Wednesday, May 1, 2013

Transitions are Happening All Around Us

While writing the weekly newsletter for Redirecting Children’s Behavior instructors, Parenting News, a friend and colleague asked me to include articles about transitions.  Her son is turning 18, a milestone year, and is graduating from high school.  These are big life events, and each is a rite of passage.  We often think of that passage as one for the child alone.  It is a rite of passage for parents as well.

Here are six ideas for easing the discomfort of transitions by moving into a space of appreciation and acceptance.     

View this Time as Sacred
Transitions are sacred times.  They can also feel scary and chaotic. The fear and chaos can actually distract you from embracing the sacredness.  Pema Chodron in her book When Things Fall Apart, which is all about big transitions, writes, “Life is a good teacher and a good friend.  Things are always in transition, if we could only realize it.  Nothing ever sums itself up the way we dream about.  The off-center, in-between state is an ideal situation in which we don’t get caught and we can open our hearts and minds beyond limit.  It is a very tender, non-aggressive, open-ended state of affairs.”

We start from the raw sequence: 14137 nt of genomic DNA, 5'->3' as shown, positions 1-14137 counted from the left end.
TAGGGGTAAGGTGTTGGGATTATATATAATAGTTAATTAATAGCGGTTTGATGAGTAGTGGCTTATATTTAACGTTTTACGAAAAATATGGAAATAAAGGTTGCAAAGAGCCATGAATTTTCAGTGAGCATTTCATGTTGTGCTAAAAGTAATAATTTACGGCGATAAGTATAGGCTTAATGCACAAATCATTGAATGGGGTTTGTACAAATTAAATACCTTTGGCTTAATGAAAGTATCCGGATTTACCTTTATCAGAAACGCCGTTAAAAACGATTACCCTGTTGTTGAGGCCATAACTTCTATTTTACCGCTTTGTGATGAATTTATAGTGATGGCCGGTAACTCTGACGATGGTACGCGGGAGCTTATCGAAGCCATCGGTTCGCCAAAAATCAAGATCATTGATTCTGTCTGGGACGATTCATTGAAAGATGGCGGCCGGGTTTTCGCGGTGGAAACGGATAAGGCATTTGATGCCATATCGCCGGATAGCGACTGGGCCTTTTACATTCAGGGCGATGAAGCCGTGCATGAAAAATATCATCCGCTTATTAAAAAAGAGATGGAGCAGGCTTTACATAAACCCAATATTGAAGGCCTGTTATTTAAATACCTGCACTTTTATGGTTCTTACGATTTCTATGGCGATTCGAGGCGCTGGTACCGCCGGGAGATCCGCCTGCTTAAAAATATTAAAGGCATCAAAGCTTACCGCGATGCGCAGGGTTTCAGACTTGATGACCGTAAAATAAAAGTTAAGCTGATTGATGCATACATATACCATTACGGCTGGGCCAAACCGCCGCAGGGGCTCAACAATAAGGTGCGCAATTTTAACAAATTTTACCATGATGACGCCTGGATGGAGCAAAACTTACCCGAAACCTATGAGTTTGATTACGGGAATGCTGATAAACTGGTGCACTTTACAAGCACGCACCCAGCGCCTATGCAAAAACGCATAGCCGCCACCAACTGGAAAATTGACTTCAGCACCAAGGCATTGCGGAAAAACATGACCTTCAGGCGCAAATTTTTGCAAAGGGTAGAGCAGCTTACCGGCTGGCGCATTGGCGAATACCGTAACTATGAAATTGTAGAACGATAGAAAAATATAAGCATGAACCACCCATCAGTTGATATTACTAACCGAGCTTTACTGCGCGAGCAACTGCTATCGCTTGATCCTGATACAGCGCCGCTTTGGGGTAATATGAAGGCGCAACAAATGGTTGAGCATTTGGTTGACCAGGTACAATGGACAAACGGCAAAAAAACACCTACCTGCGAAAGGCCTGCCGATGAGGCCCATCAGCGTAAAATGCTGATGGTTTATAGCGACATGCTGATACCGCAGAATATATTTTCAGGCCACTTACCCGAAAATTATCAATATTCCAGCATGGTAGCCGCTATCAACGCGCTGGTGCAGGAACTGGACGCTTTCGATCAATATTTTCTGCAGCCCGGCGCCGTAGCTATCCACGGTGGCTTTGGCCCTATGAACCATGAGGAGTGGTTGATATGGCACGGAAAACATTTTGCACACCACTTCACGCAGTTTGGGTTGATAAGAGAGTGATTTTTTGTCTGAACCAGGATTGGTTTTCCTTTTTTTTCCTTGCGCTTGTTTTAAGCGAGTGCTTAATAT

Viewing the transition – no matter how big or small – as something sacred will allow you to slow down, feel the gratitude for what went before, feel the excitement of what is to come, and suspend the fear.    

Lean In
“Leaning in” is a way that Chodron recommends to get beyond the discomfort and the unsettled feelings.  She writes, “To stay with that shakiness – to stay with a broken heart, with a rumbling stomach, with the feeling of hopelessness… - that is the path of true awakening.  Sticking with that uncertainty, getting the knack of relaxing in the midst of chaos, learning not to panic – this is the spiritual path.  Getting the knack of catching ourselves, of gently and compassionately catching ourselves is the path of the warrior.  We catch ourselves a zillion times.”           

What is ‘leaning in’?  It is being vulnerable.  It is allowing yourself to feel what you are experiencing in that moment.  It is catching yourself, even on that zillionth time, and staying steady.  Chodron says, “…feelings like disappointment, embarrassment, irritation, resentment, anger, jealousy, and fear, instead of being bad news, are actually very clear moments that teach us where it is that we’re holding back.  They teach us to perk up and lean in when we feel we’d rather collapse and back away.  They’re like messengers that show us, with terrifying clarity, exactly where we’re stuck.  This very moment is the perfect teacher, and, lucky for us, it’s with us wherever we are.”